In the wake of the economic downturn resulting from the COVID-19 pandemic | 17 July 2020
Media reps get clear picture of country’s economic situation
By Elsie Pointe
Representatives of the local media and other media practitioners have received a clear overview of the country’s economic and financial situations in the wake of the downturn caused by the COVID-19 pandemic.
The high level economic committee established to address the impact of COVID-19 met with media representatives yesterday morning at the STC conference room to provide them with a clearer picture of the country’s present situation.
Chaired by President Danny Faure, the meeting saw three presentations by principal secretary for finance Damien Thésée, principal secretary for economic planning Elizabeth Agathine and the Governor of the Central Bank of Seychelles (CBS), Caroline Abel.
These three presentations focused on the state of the economy presently and the post-COVID outlook.
President Faure explained that it is important for journalists to gain a better grasp of the current state of affairs so as to better inform their audience.
Also present were Finance, Trade, Investment and Economic Planning Minister Maurice Loustau-Lalanne, secretary of state for finance Patrick Payet, chief executive of the Agency for Social Protection (ASP) Marcus Simeon and principal secretary for information Denis Rose.
It was stressed that even though our air space is scheduled to reopen for commercial international flights on August 1 and tourism predicted to rebound in 2021, the economy will recover at a very slow pace.
This takes into account the uncertainty surrounding the pandemic, the global economy which is in a recession and Seychelles’ key tourism markets – United Kingdom (UK), Germany, France and Italy – that are also attempting to manage the recession.
PS Agathine noted that Seychelles’ gross domestic product (GDP) will only reach the same level as seen in 2019 as of 2025 onwards.
With the tourism sector contributing around 25% to real GDP, more than any other sector, the sector was expected to remain the main contributor in 2020 with a forecasted 5% growth.
Growth in 2020 was also expected to remain positive at a 3.5% increase. This, however, will not be the case for post-COVID 2020 as the global outlook average stands at -5%.
Since Seychelles revised its budget in April 2020 to add a R1.2 billion in expenditures, it expects to see an unprecedented primary deficit.
Adding on the external and domestic debts the country is accumulating, PS Thésée highlighted that the entire country will have to get involved in placing the economy back on track and paying our debt.
“Generally we expect 64% decrease in tourist arrivals for 2020 but this projection might worsen if things do not go back to normal as from October,” PS Thésée said yesterday.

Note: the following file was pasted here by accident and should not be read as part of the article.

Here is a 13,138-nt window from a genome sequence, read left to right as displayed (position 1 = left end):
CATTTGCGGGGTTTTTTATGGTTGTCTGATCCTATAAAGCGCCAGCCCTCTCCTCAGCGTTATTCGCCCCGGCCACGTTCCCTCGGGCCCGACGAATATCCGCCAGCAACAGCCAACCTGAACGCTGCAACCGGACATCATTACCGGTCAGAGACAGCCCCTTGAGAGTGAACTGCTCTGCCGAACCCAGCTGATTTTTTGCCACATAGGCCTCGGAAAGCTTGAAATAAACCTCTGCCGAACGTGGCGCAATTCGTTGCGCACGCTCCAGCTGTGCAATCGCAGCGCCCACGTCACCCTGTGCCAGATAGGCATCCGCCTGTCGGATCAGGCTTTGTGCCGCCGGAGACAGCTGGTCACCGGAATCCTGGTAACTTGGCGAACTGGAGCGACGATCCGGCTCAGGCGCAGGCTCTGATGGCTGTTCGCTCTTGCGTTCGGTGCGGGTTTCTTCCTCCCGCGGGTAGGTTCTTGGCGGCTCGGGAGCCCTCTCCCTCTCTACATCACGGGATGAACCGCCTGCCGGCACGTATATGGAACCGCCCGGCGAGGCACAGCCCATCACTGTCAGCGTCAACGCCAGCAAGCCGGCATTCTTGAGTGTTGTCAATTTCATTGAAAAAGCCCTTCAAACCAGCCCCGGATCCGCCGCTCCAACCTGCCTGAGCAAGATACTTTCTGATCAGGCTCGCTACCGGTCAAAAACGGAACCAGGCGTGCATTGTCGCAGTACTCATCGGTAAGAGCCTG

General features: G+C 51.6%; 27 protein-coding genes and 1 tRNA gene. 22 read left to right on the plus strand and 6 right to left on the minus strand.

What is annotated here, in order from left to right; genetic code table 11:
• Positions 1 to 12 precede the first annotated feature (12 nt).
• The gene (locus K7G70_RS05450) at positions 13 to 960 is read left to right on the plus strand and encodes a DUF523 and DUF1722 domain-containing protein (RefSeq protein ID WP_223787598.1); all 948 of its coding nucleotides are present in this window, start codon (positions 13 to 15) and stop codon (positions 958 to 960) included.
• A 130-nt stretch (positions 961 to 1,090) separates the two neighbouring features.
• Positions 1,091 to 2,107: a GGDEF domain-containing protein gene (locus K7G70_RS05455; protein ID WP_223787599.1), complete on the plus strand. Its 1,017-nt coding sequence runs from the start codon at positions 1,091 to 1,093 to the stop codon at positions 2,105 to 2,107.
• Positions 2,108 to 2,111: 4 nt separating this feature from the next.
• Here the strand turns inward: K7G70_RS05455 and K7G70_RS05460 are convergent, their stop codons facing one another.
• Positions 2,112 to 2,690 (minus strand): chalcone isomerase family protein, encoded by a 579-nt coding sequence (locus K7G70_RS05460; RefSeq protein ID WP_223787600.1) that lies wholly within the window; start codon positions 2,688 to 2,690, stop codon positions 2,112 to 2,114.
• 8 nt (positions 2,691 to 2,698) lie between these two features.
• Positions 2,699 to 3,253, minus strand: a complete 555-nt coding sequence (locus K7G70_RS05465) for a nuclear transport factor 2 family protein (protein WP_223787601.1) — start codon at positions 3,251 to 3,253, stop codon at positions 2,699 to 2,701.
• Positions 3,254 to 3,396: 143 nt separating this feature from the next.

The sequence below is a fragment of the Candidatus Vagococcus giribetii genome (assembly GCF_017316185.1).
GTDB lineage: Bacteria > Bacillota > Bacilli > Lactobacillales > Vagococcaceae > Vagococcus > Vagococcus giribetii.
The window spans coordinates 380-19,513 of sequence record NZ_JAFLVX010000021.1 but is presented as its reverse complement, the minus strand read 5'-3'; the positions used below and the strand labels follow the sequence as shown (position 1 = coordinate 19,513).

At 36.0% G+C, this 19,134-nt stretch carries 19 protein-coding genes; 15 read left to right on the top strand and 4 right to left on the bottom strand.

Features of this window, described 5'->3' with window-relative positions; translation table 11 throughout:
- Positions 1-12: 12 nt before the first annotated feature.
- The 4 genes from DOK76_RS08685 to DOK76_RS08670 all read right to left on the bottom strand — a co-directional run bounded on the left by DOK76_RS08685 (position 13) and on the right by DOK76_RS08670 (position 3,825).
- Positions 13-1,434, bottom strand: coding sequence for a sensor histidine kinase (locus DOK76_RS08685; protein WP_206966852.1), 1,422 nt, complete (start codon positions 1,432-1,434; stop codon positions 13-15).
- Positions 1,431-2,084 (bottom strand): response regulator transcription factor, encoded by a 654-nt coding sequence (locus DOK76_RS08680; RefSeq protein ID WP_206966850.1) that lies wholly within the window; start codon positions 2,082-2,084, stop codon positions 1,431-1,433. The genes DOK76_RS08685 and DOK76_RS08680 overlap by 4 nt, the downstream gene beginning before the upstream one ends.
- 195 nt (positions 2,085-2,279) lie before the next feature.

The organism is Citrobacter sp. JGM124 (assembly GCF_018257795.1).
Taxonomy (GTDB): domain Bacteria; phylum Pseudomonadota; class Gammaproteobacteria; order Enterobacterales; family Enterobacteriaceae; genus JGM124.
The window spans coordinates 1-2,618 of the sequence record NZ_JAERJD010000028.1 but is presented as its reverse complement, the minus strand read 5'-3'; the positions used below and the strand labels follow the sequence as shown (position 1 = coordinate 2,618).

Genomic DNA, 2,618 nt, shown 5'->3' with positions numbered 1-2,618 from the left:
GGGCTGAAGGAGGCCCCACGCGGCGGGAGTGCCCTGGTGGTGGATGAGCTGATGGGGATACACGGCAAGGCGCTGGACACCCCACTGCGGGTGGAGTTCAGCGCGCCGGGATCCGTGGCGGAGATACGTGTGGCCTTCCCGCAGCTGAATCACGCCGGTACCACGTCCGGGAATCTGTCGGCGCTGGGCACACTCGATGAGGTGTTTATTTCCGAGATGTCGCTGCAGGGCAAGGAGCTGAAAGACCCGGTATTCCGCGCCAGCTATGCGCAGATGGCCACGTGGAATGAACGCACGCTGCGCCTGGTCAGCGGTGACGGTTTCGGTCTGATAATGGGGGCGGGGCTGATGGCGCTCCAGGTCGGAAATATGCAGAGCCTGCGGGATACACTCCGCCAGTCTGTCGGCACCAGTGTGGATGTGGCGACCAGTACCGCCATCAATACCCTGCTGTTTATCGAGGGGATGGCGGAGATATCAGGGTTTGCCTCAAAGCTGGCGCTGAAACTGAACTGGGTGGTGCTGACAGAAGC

Journalists and editors were also made aware of the fact that the Central Bank of Seychelles (CBS) has started printing money and injecting it into the financial system to mitigate some of the issues caused as the economy goes on the downslide.
Governor Caroline Abel noted that printing more money does not increase economic output, it only increases the amount of cash circulating in the economy and can lead to further inflation, which is why CBS is being prudent.
She explained that CBS has put in mechanisms to ‘mop up’ excess money in the economy, an exercise which it undertakes twice a week.
In regards to the R500 million credit facility which CBS has put in place for struggling businesses, Governor Abel revealed that commercial banks have accessed R18 million so far to pass on to their customers.
Discussions on extending moratorium on bank loans are also ongoing with a number of commercial banks, Governor Abel later added during the question and answer part of yesterday’s meeting.
To underscore the striking difference between the economic state of affairs in the first quarter of 2020 compared to the second quarter onwards, ASP provided R4.1 million in January for its welfare programme, R4.3 million in February and R4.6 million in March but the payment surged in April to reach R7.5 million. Welfare payments kept on increasing in May (R12.5 million) and in June (R15.2 million).
Following the meeting, SS Payet stated that the committee was satisfied with the turnout and the quality of questions that journalists put forward.
“We wanted to meet with the media to provide them with information on our situation pre-COVID, how it has changed over the last three months and the new forecasts, and get their views. Journalists can also better pass on these information since they meet with people daily,” SS Payet expressed.
SS Payet also spoke of the advantages of the arrival of some 400 odd Emiratis whom President Faure yesterday confirmed will be arriving in Seychelles. SS Payet noted that they expect to bring in some well-needed foreign exchange into the country.
President Faure stated that these individuals from the United Arab Emirates (UAE) are flying in “soon” via a private flight and will be paying heed to all the measures in place given that Seychelles is still in a health emergency.
“They have chosen to take up accommodation in five hotels in south-west Mahe and if this model works, they will also encourage their people in the UAE to come to Seychelles instead of going elsewhere, and this will provide some financial benefits,” President Faure explained.